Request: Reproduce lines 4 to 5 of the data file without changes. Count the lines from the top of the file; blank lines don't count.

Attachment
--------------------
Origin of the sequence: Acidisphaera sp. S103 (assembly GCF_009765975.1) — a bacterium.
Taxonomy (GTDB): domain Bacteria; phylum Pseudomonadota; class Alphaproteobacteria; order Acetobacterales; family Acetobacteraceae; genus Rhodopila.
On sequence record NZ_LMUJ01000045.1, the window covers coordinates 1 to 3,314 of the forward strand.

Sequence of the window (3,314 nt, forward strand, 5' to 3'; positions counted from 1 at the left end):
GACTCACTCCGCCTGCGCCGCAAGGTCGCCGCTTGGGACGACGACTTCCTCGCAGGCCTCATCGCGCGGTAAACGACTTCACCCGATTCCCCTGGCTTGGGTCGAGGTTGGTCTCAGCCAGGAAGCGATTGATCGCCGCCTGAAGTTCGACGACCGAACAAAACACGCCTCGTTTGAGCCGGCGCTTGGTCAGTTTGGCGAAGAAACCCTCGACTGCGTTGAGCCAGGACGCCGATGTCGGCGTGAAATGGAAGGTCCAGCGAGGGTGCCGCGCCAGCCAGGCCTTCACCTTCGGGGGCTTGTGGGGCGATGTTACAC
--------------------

Sequence of the window (3,314 nt, forward strand, 5' to 3'; positions counted from 1 at the left end):
GACTCACTCCGCCTGCGCCGCAAGGTCGCCGCTTGGGACGACGACTTCCTCGCAGGCCTCATCGCGCGGTAAACGACTTCACCCGATTCCCCTGGCTTGGGTCGAGGTTGGTCTCAGCCAGGAAGCGATTGATCGCCGCCTGAAGTTCGACGACCGAACAAAACACGCCTCGTTTGAGCCGGCGCTTGGTCAGTTTGGCGAAGAAACCCTCGACTGCGTTGAGCCAGGACGCCGATGTCGGCGTGAAATGGAAGGTCCAGCGAGGGTGCCGCGCCAGCCAGGCCTTCACCTTCGGGGGCTTGTGGGGCGATGTTACAC